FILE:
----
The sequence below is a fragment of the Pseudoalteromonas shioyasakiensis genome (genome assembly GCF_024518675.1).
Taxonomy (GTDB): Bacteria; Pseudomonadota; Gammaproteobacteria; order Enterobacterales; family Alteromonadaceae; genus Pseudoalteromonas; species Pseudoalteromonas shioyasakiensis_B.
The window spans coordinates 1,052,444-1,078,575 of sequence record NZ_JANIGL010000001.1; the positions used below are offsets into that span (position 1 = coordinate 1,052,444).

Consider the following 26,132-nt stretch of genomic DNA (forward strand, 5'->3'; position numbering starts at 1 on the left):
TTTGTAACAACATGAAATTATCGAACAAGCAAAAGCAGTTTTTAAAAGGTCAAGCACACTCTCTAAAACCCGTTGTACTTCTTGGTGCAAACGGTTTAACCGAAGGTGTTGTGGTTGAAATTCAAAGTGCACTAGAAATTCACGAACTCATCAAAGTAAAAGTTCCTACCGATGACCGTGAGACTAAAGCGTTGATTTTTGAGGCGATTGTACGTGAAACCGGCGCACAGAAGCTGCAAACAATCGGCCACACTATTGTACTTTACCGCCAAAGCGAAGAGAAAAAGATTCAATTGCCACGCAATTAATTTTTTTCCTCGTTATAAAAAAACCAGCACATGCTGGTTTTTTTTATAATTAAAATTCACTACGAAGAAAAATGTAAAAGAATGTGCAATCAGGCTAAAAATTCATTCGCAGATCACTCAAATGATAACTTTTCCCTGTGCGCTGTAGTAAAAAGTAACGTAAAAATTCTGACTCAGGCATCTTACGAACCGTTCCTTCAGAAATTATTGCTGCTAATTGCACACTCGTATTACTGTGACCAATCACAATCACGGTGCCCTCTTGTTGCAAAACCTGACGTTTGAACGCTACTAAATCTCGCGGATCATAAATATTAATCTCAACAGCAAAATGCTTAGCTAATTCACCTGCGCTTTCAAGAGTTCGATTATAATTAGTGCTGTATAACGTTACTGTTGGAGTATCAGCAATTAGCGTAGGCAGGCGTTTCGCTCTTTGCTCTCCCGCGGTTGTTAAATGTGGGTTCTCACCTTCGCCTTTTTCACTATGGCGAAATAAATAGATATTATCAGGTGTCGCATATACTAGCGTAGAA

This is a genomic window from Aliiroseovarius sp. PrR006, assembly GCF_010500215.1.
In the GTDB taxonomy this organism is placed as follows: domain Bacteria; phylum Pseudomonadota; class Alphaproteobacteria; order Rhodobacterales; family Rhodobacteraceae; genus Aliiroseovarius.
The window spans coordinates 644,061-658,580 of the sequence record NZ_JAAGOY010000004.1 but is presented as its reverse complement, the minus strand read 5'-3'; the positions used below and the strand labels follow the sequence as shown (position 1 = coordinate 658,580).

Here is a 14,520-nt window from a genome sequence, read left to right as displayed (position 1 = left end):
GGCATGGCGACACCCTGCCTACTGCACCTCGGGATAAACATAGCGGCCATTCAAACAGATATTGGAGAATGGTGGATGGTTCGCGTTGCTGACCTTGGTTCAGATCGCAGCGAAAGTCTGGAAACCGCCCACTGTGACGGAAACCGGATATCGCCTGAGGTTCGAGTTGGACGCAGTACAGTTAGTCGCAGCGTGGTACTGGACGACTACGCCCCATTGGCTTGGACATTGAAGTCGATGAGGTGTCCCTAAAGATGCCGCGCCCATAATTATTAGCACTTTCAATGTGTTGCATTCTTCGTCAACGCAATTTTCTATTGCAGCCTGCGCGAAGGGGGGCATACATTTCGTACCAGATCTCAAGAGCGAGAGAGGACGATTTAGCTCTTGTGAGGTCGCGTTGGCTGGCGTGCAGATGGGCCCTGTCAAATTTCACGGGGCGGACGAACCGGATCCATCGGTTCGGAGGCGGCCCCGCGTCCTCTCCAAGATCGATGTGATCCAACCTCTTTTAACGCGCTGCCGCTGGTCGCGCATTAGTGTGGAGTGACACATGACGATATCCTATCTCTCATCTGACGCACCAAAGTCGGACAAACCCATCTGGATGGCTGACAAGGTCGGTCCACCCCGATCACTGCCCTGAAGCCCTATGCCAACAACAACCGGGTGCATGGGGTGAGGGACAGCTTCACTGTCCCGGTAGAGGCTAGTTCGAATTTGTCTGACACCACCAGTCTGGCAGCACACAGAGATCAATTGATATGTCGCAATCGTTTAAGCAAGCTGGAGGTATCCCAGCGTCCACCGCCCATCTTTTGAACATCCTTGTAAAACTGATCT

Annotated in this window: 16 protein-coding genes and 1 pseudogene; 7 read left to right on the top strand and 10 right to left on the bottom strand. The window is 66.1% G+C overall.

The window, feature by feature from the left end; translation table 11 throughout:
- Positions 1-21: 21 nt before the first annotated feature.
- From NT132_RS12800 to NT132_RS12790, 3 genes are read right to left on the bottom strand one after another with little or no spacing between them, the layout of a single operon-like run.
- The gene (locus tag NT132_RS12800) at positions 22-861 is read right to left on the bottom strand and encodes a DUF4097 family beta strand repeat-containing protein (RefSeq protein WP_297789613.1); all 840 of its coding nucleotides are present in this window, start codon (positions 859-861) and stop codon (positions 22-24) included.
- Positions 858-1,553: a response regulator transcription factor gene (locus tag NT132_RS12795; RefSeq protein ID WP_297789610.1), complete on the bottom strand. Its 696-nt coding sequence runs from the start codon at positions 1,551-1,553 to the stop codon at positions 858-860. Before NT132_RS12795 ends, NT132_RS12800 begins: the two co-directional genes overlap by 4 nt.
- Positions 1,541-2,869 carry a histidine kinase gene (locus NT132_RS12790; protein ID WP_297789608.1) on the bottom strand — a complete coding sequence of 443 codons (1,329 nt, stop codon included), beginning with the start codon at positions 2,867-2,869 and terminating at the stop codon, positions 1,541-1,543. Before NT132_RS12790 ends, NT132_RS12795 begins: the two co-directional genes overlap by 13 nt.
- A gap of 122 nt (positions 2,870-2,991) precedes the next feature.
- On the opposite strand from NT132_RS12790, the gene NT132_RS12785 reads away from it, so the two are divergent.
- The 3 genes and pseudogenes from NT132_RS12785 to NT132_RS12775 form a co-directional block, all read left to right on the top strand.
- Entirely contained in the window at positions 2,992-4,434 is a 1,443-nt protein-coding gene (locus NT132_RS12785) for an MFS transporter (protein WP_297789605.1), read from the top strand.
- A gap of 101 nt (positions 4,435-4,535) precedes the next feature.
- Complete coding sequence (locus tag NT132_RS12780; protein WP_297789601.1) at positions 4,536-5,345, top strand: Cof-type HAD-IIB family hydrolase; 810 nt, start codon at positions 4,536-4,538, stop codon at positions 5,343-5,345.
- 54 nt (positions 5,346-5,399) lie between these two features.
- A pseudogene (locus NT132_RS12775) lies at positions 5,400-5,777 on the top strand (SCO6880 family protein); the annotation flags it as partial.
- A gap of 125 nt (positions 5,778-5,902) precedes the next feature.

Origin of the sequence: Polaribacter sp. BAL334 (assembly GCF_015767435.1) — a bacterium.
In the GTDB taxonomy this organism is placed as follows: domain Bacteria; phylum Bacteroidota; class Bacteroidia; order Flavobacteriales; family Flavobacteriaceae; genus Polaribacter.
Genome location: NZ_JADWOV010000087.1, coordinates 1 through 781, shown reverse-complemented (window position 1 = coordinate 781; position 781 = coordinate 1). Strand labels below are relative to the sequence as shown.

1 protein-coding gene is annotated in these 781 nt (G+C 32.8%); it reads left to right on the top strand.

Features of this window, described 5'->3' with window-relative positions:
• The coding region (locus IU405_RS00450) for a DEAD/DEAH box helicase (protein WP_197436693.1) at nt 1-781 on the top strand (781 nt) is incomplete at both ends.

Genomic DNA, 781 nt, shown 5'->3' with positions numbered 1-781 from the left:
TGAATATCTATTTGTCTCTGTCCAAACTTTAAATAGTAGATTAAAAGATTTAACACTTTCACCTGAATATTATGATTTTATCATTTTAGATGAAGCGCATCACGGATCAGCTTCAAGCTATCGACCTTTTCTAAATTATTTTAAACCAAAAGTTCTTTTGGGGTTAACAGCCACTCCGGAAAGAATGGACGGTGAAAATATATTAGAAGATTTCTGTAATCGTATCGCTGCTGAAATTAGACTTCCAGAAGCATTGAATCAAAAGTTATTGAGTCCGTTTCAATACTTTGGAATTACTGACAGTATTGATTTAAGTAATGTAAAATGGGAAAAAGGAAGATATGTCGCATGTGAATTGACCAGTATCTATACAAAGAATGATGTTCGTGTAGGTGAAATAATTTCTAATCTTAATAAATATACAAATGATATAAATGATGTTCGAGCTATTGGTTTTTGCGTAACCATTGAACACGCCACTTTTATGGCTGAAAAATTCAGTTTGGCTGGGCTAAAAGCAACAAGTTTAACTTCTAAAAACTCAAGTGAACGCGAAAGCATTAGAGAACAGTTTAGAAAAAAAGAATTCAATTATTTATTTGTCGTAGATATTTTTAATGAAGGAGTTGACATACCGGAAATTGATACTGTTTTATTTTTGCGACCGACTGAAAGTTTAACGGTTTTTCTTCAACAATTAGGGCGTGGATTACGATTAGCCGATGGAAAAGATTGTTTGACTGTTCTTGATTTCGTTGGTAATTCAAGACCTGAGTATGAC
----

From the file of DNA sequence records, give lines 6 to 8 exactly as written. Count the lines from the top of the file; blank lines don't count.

This is a genomic window from Aliiroseovarius sp. PrR006, assembly GCF_010500215.1.
In the GTDB taxonomy this organism is placed as follows: domain Bacteria; phylum Pseudomonadota; class Alphaproteobacteria; order Rhodobacterales; family Rhodobacteraceae; genus Aliiroseovarius.
The window spans coordinates 644,061-658,580 of the sequence record NZ_JAAGOY010000004.1 but is presented as its reverse complement, the minus strand read 5'-3'; the positions used below and the strand labels follow the sequence as shown (position 1 = coordinate 658,580).